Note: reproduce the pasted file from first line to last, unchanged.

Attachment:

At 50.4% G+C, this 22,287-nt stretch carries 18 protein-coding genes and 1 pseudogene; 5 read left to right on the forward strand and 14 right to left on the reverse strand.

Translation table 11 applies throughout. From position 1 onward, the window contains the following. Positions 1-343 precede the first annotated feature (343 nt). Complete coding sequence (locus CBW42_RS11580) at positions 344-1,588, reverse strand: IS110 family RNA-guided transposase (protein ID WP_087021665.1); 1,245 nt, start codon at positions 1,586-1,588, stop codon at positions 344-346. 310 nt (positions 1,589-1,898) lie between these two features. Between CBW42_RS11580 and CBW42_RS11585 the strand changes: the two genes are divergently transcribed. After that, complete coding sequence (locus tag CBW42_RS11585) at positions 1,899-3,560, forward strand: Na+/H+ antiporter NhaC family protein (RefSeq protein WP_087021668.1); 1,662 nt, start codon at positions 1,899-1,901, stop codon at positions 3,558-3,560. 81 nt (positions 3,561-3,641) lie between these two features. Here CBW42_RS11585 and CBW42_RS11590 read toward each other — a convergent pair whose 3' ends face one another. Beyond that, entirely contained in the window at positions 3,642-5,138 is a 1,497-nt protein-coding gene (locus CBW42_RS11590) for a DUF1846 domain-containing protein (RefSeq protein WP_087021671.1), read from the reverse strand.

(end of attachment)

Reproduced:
At 50.4% G+C, this 22,287-nt stretch carries 18 protein-coding genes and 1 pseudogene; 5 read left to right on the forward strand and 14 right to left on the reverse strand.

Translation table 11 applies throughout. From position 1 onward, the window contains the following. Positions 1-343 precede the first annotated feature (343 nt). Complete coding sequence (locus CBW42_RS11580) at positions 344-1,588, reverse strand: IS110 family RNA-guided transposase (protein ID WP_087021665.1); 1,245 nt, start codon at positions 1,586-1,588, stop codon at positions 344-346. 310 nt (positions 1,589-1,898) lie between these two features. Between CBW42_RS11580 and CBW42_RS11585 the strand changes: the two genes are divergently transcribed. After that, complete coding sequence (locus tag CBW42_RS11585) at positions 1,899-3,560, forward strand: Na+/H+ antiporter NhaC family protein (RefSeq protein WP_087021668.1); 1,662 nt, start codon at positions 1,899-1,901, stop codon at positions 3,558-3,560. 81 nt (positions 3,561-3,641) lie between these two features. Here CBW42_RS11585 and CBW42_RS11590 read toward each other — a convergent pair whose 3' ends face one another. Beyond that, entirely contained in the window at positions 3,642-5,138 is a 1,497-nt protein-coding gene (locus CBW42_RS11590) for a DUF1846 domain-containing protein (RefSeq protein WP_087021671.1), read from the reverse strand.